Judith Eversley writes
A Friend passes her copy of Anglican Peacemaker – the magazine of the Anglican Pacifist Fellowship – to me when she has finished with it. There is always something in each issue that reels me in.
I have just caught up with the Winter 2020 issue and sure enough there was a lead article that was so engaging and challenging that I read it five times. It’s an article by the Anglican priest Rev Azariah France-Williams.
Extract below, and the full issue is available online here.
The preacher at my church used to say, “Heaven is pie in the sky, when you die!” I grew up in an area of urban deprivation called Chapeltown in Leeds. It was like a skateboarder’s halfpipe. By this I mean successive waves of immigrants to the UK slid into it, skated across the bottom, then emerged up and out the other side. This was due to the process of assimilation: the Irish, the Polish, and the Jewish all picked up their metaphorical skateboards and skated into a fuller British experience, where they could vanish out of sight in public and maintain their customs and culture in their personal and private lives. They could own homes, take root, whilst maintaining links with the part of the world their heritage arose from.
When people of the West Indies arrived in the 1950s and ’60s, they experienced the downward slide into the halfpipe, but no amount of hard work could get them up and over the opposite side. They were black in private and in public. Their customs and culture were seen as alien. They were treated as visitors from another planet, not belonging to this one. They were rare and uncommon guests. It was difficult for them to put down roots, own homes and become a part of the national story. Stewardship of the earth beneath their feet was not requested or expected…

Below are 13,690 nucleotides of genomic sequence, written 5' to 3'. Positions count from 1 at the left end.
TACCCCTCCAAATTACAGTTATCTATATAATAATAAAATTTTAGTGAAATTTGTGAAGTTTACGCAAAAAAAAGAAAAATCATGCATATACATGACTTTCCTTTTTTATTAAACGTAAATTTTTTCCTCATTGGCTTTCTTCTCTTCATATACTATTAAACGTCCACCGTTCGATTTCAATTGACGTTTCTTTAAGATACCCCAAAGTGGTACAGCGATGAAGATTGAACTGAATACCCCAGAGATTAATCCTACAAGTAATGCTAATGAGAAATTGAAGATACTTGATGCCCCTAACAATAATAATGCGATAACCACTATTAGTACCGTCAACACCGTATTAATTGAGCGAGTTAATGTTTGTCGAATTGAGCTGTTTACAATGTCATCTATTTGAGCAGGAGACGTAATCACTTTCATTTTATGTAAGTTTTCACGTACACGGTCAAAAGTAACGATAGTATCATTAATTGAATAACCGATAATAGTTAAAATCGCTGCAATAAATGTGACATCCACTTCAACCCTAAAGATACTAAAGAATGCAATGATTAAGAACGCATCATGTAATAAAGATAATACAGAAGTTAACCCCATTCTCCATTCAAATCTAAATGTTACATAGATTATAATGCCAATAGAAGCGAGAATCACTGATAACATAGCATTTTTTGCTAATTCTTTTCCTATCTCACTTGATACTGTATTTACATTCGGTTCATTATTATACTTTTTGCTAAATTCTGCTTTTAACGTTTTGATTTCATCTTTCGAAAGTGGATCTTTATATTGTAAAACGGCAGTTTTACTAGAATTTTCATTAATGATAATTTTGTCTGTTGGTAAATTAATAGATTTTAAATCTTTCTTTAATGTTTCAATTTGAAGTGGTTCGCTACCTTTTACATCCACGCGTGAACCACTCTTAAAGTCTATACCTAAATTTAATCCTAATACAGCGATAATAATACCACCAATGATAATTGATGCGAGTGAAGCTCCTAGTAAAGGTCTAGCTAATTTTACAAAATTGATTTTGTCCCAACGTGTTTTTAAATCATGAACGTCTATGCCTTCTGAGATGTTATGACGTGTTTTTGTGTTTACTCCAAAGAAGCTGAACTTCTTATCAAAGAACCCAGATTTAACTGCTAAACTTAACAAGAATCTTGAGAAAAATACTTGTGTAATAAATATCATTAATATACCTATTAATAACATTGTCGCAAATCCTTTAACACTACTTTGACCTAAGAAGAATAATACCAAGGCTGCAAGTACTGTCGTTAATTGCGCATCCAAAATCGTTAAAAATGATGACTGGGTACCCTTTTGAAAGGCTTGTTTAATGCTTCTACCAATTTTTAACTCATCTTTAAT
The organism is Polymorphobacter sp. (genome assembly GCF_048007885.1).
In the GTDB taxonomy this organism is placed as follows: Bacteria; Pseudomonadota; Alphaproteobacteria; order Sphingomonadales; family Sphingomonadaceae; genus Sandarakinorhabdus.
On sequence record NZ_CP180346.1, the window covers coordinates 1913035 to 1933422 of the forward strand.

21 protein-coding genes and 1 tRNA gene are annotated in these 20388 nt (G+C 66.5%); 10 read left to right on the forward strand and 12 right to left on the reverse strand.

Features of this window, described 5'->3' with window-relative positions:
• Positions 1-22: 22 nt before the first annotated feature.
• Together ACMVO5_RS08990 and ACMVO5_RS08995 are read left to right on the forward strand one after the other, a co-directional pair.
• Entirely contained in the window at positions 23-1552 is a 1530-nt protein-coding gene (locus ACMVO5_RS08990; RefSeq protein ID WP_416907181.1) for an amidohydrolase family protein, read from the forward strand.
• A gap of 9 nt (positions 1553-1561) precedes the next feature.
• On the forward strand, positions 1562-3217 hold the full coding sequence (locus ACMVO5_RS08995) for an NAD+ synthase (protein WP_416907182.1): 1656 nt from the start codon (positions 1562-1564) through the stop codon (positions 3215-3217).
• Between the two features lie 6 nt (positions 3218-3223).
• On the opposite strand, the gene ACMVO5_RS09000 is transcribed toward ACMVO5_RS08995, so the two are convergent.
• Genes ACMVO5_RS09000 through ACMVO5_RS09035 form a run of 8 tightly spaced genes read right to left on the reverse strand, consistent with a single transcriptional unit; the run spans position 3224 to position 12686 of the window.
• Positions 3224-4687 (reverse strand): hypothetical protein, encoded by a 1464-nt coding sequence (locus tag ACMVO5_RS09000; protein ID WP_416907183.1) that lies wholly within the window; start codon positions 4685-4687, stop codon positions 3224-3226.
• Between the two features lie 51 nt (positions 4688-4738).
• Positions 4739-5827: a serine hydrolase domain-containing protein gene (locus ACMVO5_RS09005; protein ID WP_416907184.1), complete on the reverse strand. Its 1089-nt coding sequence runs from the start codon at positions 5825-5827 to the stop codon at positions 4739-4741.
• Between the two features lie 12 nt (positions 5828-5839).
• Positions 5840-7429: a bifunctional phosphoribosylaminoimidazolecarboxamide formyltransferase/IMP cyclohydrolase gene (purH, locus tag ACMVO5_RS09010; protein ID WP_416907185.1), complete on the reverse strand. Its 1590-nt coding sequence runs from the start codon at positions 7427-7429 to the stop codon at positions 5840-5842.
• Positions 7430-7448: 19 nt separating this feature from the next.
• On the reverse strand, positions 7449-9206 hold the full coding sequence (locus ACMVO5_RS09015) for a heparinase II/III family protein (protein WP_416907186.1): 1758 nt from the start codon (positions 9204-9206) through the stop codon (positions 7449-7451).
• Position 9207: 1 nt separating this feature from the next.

It’s a longer piece, absolutely worth reading. The author mentions his new book Ghost Ship, and he will be speaking about the book at Ammerdown next month. Details:
Ghost Ship: Institutional Racism and the Church of England – Azariah D A France-Williams
16 May 2021 15:00 – 16:30
Sunday 16 May
Starts: 3pm – Ends: 4.30pm
Free – Donations Welcome
Zoom Course Z1621
Fr. Azariah France-Williams in his book, Ghost Ship issues a stark warning to the church, demonstrating how black and brown ministers are left to drown in a sea of complacency and collusion. Far from being an issue which can be solved by simply recruiting black and brown clergy, says France-Williams, structural racism requires a wholesale dismantling and reassembling of the ship – before it’s too late.
Join the conversation and be part of the change. Fr. Azariah is a priest in the Church of England in an urban parish which is a member of the HeartEdge church network. He is a visiting scholar for Sarum College and is a podcaster and broadcaster. In his session he will be inviting us to think, speak, and act. He also would like to enable us to connect with our own causes and realize the power we have to effect change.